Yoga is Free!

Yoga is Free

I went on my first yoga retreat in the 1990s, to a somewhat stoic place in the majestic Berkshire Mountains. At the time, I was a recent college graduate who earned little money working at a shelter for women experiencing homelessness. Yet, through yoga all things seemed possible — not just travel to not so far away places, but also a deeper sense of connection to my purpose and desires.

Today, about twenty years later, I have mixed feelings about the growth of yoga in American society. While its now commonplaceness makes it, in some respects, more accessible to people in multiple life spectra through proximity, it has also become a huge industry. Like its sister mindfulness practice meditation, yoga also has, to some extent, become an elitist practice that makes the uninitiated feel uncomfortable and excluded through profuse use of Sanskrit without adequate translation, expensive accessories, and the removal (disconnection) of spirituality or even personal transcendence for the less spiritually inclined from its teachings.

Because I have practiced yoga for more than 20 years, to one extent or another, I find myself on many mailing lists for products and services related to mindfulness practices. One such mailing list, which thankfully I have been removed from — probably because I was found to be an unwilling customer — was a meditation supplies catalog. Now, I understand that there are many specialty items that can be used to enhance meditation practice and that these items aren’t found in every corner store. Yet, seeing all of these things for sale in one non-renewable energy guzzling mail order place signified to me a shift in understanding yoga and meditation as a space for commerce in addition to a space for connection and transformation.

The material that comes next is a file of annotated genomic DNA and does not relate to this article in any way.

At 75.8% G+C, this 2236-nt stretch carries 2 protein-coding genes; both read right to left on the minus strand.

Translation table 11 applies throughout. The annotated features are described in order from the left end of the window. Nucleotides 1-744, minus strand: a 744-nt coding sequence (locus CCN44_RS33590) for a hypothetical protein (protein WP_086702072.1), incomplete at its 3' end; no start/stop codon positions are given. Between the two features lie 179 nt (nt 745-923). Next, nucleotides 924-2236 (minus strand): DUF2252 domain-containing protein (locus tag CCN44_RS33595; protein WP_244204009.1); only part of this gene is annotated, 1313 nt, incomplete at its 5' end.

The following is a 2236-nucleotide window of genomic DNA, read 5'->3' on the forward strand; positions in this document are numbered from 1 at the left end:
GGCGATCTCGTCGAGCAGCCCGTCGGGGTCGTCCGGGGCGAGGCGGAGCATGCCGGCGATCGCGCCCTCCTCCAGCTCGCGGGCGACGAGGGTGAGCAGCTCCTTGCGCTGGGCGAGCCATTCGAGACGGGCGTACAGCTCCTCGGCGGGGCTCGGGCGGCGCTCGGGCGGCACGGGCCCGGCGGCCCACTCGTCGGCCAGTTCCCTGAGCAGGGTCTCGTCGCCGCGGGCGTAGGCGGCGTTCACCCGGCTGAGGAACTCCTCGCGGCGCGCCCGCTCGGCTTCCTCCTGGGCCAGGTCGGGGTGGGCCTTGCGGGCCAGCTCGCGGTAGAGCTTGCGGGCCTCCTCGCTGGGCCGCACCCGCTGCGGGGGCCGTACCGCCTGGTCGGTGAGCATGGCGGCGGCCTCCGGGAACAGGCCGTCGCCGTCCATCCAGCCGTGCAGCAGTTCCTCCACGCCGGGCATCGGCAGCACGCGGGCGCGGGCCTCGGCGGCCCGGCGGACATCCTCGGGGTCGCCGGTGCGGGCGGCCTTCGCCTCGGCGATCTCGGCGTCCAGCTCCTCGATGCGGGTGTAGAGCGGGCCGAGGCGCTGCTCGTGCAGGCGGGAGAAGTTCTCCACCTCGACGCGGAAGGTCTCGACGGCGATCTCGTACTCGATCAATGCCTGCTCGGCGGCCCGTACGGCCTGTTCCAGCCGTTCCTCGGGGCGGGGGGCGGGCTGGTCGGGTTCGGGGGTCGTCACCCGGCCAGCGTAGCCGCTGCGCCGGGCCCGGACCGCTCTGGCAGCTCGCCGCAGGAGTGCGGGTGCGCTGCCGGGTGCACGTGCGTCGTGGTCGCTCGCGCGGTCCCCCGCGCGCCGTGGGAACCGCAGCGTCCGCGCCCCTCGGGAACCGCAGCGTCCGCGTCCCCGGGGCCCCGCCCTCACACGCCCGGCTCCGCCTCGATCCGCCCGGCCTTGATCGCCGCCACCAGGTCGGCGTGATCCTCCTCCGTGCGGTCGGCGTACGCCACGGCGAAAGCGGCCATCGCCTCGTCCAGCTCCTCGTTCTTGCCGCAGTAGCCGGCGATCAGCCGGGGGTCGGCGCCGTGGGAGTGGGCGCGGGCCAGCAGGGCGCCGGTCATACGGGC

This shift is a divergence from the true meaning of mindfulness practice. Yoga is free. Meditation is free. They are practices that we perform do at any moment, not avenues to promote consumption. They are about connection — both inward and to all living beings, an integration of our minds, bodies, and spirits both individually and collectively. Yoga and meditation are immediately available to anyone, anywhere, anytime.

Good yoga teachers are wise sages. Like artists, they inspire beauty, bring out the best in us, and build community. We should support them, including with our precious resources, because they add value to our lives. We should also support people who create safe spaces for us to practice yoga and meditation. And yes, we should support the companies that provide products and services to complement our practice. We can practice awareness by noticing when we use our mindfulness practices as opportunities to overconsume and the ways that we unintentionally exclude people, people who might so greatly benefit from this knowledge and participation, by how we talk about and present opportunities to practice yoga and meditation. The intent of yoga and meditation has traditionally been to unite, not to divide.

Like punk rock, all good things eventually become commoditized. Such was the argument made — not about punk rock specifically but about music in general — by political economist Jacques Attali in his awesome book Noise: The Political Economy of Music. We can resist this tendency by focusing on what is most important to our yoga and meditation practice – awareness, rootedness, connection, unity, and well-being.

Autumn Routines


The first day of school was always a day met, for me, with both eager anticipation and deep despair. While it was a joy to get dressed up, as we did in those days, head out early on brisk mornings, and get back into a routine it also marked the end of carefree summer days.